Signs of nuclear enrichment at Yongbyon
Uranium enrichment at North Korea's Yongbyon nuclear complex appears to be underway once more as satellite images show the melting of snow piled on buildings used for uranium enrichment, according to a former official at the UN's atomic watchdog.
Enriched uranium is used as fissile material in both nuclear weapons and civilian nuclear energy production.
In an interview with Voice of America (VoA) released Monday, Oli Heinonen, who previously served as deputy director of the International Atomic Energy Agency (IAEA) and is currently a fellow with the 38 North program at the Stimson Center, a Washington-based think tank, said satellite images of the Yongbyon nuclear facility taken on Feb. 1 suggested the snow on the uranium enrichment plant (UEP) had melted due to heat emitting from their operation.
“The equipment generates heat, and one can identify sections of a plant operating when snow melts, for example, on roofs after snow storms. Recent imagery from the UEP shows snow melts at various sections of the UEP complex,” Heinonen told the outlet.
“The most important sign are the snow melts in the section, which contains the control room and stations for feeding and withdrawing uranium hexafluoride from the enrichment halls. These sections should only be heated when the facility operates.”
Heinonen, whose work at the IAEA was chiefly concerned with the detection of the misuse of nuclear material or technology, pinpointed other signs on the rooftops of the buildings associated with the enrichment facility that suggest it has started up once more, such as snow melts on support buildings that assemble centrifuges, decontaminate equipment, and distribute electricity.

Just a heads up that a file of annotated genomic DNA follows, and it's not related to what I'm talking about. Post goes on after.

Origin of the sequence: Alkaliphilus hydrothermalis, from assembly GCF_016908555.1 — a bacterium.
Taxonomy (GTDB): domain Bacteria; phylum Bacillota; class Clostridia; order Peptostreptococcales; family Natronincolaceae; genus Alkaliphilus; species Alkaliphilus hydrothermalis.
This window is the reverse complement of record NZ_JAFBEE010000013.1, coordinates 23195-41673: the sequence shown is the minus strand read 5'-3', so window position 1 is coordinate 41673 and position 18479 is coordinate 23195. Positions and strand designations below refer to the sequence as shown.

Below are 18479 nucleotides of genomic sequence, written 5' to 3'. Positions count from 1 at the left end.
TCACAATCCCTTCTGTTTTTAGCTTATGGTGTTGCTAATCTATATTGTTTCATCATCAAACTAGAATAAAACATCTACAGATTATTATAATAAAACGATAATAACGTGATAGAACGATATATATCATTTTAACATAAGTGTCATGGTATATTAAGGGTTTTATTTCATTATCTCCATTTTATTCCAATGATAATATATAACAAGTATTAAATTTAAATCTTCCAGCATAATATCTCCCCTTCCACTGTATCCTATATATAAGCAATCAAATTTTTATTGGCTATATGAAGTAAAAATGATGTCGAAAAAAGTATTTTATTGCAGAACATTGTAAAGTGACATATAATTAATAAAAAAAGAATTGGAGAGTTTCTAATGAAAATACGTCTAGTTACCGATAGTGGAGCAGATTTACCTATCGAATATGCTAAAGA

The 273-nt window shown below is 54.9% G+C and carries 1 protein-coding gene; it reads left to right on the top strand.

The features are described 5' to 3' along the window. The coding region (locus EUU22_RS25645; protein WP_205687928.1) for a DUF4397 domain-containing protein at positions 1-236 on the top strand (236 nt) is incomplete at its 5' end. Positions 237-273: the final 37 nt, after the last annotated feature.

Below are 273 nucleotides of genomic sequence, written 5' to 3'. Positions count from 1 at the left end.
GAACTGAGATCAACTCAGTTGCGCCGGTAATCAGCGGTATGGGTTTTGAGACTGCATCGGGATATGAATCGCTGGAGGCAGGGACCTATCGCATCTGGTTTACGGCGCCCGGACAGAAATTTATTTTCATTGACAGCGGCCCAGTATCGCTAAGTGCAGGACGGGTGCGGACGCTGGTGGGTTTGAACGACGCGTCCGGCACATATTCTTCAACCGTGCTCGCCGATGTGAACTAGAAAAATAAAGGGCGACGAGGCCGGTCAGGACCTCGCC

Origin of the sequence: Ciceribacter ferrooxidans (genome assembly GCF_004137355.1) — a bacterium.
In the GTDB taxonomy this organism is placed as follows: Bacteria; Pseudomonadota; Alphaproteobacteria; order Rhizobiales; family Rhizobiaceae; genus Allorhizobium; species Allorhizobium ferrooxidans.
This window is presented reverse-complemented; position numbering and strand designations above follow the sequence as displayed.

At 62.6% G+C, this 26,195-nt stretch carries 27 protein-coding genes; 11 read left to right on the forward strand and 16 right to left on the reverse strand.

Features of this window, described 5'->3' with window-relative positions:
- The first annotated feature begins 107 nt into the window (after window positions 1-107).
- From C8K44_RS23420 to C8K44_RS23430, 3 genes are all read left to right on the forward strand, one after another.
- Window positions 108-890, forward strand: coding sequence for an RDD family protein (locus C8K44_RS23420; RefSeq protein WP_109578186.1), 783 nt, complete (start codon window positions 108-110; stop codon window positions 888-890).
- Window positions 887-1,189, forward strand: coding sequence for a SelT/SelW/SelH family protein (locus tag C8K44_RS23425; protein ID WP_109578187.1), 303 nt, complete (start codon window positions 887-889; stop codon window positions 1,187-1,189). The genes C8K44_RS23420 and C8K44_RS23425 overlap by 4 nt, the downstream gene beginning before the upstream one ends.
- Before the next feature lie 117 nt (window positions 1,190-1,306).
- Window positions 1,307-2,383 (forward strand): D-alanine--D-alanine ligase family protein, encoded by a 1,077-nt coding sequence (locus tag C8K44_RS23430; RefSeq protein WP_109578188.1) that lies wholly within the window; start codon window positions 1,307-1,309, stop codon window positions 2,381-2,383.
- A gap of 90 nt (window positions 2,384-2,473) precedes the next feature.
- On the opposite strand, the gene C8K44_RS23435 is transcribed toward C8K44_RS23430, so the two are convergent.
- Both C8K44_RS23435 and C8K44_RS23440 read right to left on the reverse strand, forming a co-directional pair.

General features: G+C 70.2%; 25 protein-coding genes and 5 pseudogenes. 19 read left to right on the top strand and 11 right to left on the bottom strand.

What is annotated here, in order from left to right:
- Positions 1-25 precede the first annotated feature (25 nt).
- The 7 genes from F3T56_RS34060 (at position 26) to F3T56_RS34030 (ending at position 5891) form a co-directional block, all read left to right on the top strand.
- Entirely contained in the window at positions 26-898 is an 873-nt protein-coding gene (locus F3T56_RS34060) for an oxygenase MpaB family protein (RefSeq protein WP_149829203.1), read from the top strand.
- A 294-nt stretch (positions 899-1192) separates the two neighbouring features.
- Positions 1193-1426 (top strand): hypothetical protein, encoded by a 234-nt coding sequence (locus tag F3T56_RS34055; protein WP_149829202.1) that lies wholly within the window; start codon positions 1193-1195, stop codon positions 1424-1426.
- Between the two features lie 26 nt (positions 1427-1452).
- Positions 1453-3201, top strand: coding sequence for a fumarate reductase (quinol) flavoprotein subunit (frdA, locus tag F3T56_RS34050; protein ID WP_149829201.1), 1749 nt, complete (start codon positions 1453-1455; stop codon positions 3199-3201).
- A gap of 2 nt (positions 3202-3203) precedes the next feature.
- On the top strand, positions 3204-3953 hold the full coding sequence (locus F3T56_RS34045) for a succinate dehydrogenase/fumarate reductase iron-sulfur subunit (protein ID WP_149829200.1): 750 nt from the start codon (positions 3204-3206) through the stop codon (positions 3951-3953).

In August, the IAEA previously reported that the 5-megawatt reactor at the Yongbyon nuclear complex, capable of producing six kilograms of weapons-grade plutonium from spent fuel rods per year, had been restarted.
In that report, IAEA Director General Rafael Mariano Grossi said that a steam plant serving a spent fuel reprocessing plant operated for approximately five months from mid-February to early July, which he called “consistent with the time required to reprocess a complete core of irradiated fuel” from the reactor.
While Heinonen acknowledged that operation of the reactor was more difficult to detect since its change of design, he highlighted release of steam from the turbine hall, discharge of cooling water and the melting of snow over the reactor as the “main indicators” that the reactor is in operation.
Yongbyon began operation in 1986. North Korea agreed to shut down its Yongbyon reactor in 2007 and allow UN nuclear inspectors back into country in exchange for aid amid six-party talks with South Korea, China, Japan, Russia and the United States. It blew up the reactor’s cooling tower in 2008. However, Pyongyang eventually walked away from the negotiating table in 2009.
The IAEA has had no access to North Korea since its inspectors were expelled from the country in 2009. Pyongyang’s sixth and last nuclear test was in September 2017, after which the regime declared a self-imposed moratorium on nuclear and long-range missile testing that the regime threatened to scrap on Jan. 20.
BY MICHAEL LEE [firstname.lastname@example.org]